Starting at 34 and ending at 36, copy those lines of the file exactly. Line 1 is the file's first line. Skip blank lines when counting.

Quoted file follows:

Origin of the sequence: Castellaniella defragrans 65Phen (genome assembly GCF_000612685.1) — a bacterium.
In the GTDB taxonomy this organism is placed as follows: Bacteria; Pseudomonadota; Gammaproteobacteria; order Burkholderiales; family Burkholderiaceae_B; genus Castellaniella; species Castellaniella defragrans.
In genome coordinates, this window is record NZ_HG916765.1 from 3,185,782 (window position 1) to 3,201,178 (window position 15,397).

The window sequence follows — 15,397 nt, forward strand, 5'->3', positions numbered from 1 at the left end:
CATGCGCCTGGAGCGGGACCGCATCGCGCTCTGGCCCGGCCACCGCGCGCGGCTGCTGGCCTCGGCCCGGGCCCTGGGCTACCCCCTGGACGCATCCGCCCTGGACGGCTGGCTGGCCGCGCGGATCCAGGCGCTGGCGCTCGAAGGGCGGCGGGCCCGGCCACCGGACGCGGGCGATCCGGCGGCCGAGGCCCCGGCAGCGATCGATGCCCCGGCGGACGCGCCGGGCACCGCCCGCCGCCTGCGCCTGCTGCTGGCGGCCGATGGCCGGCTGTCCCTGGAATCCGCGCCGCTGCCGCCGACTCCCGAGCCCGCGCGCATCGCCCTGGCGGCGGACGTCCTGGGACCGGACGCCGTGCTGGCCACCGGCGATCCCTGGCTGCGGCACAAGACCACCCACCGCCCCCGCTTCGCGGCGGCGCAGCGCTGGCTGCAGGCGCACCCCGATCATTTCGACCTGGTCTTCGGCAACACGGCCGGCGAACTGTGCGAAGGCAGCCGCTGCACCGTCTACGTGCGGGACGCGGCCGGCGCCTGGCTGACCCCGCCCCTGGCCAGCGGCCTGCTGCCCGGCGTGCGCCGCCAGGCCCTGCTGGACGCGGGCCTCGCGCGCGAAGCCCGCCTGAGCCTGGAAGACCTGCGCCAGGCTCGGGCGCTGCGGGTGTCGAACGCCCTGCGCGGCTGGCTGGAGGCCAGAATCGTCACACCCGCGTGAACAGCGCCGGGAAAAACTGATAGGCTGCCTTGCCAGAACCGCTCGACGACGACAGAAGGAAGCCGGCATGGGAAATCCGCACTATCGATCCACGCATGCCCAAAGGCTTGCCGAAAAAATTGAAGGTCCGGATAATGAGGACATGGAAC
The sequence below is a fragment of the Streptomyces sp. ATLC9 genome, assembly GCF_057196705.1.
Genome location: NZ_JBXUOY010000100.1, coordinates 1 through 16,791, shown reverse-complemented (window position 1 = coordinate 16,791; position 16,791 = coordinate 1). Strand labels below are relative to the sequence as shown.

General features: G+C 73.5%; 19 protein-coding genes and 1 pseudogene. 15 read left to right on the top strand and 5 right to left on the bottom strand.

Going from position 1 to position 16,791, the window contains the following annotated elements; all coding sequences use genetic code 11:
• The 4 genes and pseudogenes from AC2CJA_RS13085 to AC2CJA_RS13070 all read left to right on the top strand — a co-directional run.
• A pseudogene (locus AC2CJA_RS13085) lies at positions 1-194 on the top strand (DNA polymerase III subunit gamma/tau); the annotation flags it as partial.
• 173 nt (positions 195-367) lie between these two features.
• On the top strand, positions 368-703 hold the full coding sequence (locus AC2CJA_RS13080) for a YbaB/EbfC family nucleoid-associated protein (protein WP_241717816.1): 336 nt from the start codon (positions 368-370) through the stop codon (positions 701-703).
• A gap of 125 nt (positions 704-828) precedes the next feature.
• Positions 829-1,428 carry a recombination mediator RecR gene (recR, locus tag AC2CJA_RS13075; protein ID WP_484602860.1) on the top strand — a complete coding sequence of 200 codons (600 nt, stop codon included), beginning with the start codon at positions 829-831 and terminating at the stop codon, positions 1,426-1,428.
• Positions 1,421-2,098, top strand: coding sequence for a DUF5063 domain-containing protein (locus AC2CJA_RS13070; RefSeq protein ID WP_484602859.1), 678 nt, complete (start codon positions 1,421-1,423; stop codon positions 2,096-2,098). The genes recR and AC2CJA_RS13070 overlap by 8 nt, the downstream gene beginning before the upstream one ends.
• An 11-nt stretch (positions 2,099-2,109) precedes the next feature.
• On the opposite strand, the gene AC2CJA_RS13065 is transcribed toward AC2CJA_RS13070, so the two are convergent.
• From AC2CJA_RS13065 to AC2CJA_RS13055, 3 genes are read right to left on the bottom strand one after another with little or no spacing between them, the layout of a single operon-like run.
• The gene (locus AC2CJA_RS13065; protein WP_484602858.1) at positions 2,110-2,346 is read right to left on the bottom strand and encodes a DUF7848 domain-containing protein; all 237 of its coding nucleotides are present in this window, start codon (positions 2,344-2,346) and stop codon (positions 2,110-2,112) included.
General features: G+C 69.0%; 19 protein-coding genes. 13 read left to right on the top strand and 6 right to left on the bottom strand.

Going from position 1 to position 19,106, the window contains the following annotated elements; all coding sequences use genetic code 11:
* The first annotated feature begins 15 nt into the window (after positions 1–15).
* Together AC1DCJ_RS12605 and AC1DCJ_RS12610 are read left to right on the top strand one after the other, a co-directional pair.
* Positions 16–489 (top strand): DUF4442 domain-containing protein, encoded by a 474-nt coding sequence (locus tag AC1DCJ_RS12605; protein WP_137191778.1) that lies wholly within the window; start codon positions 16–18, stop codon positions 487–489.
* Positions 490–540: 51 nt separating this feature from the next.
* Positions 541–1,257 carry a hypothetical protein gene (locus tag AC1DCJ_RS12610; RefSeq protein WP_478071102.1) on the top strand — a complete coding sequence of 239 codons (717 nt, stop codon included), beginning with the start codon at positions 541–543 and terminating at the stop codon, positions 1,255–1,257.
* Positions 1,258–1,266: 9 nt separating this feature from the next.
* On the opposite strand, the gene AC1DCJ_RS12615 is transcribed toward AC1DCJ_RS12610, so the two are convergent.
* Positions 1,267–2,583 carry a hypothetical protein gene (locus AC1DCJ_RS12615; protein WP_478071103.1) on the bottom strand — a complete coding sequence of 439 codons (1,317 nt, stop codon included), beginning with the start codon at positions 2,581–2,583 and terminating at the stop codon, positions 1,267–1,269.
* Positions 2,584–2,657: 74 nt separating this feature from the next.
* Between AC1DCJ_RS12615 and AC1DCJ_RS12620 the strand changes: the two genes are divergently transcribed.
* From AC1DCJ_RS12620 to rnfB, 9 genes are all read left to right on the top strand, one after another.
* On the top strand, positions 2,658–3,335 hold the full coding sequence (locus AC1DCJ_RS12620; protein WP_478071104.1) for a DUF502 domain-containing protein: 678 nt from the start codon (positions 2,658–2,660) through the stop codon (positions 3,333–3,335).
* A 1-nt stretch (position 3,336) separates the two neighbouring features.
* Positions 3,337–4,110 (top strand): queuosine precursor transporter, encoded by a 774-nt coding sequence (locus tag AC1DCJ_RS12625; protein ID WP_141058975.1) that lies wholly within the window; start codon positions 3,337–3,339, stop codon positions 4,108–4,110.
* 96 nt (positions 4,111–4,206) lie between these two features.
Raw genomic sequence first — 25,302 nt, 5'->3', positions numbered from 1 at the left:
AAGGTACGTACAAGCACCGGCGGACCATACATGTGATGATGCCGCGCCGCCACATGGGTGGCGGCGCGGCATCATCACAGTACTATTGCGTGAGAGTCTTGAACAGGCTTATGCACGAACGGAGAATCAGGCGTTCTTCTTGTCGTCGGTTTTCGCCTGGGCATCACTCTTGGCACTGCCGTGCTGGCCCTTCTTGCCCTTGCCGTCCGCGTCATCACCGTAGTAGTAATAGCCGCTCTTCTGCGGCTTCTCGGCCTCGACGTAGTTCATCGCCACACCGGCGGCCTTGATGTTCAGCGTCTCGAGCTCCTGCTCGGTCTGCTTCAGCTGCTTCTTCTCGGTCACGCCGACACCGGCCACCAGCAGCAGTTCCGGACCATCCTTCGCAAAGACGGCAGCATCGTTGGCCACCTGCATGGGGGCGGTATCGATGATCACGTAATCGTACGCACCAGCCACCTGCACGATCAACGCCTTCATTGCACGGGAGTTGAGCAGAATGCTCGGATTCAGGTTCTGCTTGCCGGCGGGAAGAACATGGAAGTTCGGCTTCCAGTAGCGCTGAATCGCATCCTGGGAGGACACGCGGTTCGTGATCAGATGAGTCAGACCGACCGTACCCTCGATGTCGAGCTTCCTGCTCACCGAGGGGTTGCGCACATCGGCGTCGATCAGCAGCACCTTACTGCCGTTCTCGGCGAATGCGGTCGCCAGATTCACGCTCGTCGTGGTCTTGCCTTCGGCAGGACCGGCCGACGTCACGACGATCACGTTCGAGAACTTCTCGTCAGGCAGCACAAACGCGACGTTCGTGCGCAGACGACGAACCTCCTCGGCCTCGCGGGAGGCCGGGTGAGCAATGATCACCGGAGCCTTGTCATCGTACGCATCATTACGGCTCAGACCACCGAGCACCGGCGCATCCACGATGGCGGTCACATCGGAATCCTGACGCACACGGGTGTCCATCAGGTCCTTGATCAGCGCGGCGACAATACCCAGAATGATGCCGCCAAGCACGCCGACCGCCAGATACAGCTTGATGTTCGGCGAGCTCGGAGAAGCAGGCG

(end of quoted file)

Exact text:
* On the top strand, positions 2,658–3,335 hold the full coding sequence (locus AC1DCJ_RS12620; protein WP_478071104.1) for a DUF502 domain-containing protein: 678 nt from the start codon (positions 2,658–2,660) through the stop codon (positions 3,333–3,335).
* A 1-nt stretch (position 3,336) separates the two neighbouring features.
* Positions 3,337–4,110 (top strand): queuosine precursor transporter, encoded by a 774-nt coding sequence (locus tag AC1DCJ_RS12625; protein ID WP_141058975.1) that lies wholly within the window; start codon positions 3,337–3,339, stop codon positions 4,108–4,110.